According to Julie Abraham, the connection between the city and the people who reject the requirements of the heteronormative system begins in the Biblical times with the powerful symbol of Sodom and continues throughout the Western urban history which considers the city a suspicious space for the presence of the so-called sodomites. The book aims to explore this connection through a series of literary representations of urban space produced from the perspective of those queer subjectivities that live in opposition to the hegemonic institutions of the family, heterosexuality, and capitalist biological and socioeconomic reproduction.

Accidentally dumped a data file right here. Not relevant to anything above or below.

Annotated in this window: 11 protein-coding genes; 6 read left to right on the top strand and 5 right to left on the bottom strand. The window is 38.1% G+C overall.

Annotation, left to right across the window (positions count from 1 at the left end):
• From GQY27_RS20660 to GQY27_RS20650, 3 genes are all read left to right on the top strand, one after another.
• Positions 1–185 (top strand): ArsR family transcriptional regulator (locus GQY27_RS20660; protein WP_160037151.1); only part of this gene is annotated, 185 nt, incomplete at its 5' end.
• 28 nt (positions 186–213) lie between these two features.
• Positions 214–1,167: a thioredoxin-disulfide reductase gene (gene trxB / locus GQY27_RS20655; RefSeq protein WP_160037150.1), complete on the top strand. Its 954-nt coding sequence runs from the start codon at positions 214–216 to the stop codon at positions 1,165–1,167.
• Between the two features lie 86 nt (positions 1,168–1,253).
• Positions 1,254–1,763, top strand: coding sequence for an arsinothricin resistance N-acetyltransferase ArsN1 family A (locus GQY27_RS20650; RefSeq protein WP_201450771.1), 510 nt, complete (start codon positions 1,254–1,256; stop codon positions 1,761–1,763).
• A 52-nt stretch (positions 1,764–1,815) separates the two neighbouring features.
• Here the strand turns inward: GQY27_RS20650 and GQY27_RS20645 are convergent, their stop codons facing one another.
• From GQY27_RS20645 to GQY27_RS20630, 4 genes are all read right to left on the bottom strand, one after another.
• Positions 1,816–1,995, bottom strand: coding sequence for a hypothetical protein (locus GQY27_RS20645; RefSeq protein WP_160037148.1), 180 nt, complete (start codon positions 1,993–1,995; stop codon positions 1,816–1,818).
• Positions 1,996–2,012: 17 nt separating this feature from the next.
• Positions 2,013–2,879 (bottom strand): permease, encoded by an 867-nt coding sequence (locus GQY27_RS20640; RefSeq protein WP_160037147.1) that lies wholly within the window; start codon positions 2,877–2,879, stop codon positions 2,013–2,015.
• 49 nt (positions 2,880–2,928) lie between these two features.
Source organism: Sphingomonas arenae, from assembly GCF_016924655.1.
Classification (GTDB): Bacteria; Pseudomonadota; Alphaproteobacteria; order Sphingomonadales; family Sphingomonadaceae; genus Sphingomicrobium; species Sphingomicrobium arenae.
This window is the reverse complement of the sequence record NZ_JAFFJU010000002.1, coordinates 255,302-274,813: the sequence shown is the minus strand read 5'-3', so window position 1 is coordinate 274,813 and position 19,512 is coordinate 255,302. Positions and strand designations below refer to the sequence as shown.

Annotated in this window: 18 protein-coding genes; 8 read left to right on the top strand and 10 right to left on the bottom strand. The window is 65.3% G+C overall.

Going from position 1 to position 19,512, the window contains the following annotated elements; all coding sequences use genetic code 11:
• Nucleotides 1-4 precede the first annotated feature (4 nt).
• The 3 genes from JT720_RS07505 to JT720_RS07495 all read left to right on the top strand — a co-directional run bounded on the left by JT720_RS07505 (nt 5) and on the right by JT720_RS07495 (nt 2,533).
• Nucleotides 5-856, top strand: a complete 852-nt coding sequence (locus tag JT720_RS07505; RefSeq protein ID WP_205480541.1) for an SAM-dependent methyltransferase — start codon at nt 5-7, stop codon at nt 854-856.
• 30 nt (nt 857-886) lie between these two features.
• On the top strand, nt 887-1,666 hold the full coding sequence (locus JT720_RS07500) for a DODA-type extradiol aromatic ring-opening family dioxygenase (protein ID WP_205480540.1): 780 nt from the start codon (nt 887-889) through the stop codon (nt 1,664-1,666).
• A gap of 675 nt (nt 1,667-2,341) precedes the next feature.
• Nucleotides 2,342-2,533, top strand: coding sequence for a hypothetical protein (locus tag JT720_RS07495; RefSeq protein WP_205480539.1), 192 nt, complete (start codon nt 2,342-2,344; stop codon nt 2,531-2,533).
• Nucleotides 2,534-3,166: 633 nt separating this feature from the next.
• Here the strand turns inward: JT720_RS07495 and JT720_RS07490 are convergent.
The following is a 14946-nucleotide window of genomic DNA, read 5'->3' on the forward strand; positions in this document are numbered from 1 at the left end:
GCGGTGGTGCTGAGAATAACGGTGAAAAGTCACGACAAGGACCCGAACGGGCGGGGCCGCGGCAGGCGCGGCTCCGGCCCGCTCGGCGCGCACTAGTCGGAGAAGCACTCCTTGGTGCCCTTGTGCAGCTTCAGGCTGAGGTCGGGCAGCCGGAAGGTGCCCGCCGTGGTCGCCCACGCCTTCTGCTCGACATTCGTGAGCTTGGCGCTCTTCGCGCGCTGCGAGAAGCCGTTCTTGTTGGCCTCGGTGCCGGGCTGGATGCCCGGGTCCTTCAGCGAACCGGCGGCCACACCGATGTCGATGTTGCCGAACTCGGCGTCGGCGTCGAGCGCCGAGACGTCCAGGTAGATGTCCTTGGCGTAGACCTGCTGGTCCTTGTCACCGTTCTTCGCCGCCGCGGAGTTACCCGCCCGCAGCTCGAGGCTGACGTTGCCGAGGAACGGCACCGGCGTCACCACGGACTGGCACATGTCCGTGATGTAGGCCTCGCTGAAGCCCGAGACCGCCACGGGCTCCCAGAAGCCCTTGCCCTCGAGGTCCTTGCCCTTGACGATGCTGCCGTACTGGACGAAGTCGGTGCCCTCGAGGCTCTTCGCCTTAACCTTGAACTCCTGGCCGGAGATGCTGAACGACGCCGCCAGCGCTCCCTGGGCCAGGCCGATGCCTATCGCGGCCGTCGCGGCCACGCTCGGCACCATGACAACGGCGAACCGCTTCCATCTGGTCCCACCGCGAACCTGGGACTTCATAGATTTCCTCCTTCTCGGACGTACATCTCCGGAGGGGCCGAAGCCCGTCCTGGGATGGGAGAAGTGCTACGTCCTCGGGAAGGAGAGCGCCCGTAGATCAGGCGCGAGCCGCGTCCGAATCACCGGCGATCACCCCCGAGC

The volume is divided into five chapters that analyse the 21st century Latin American literary texts that study the relationships formed between urban space and queer subjectivities from a poststructuralist point of view that rejects all kinds of stable, unified or essential identities. The first two chapters deal with the representation of different urban spaces occupied by queer people. The next three chapters focus on representations of the ways in which queer beings move around the city, the way they use the digital technologies of the last decades to build their own spaces and, finally, the way they create sites of resistance within the diaspora of the urban environment.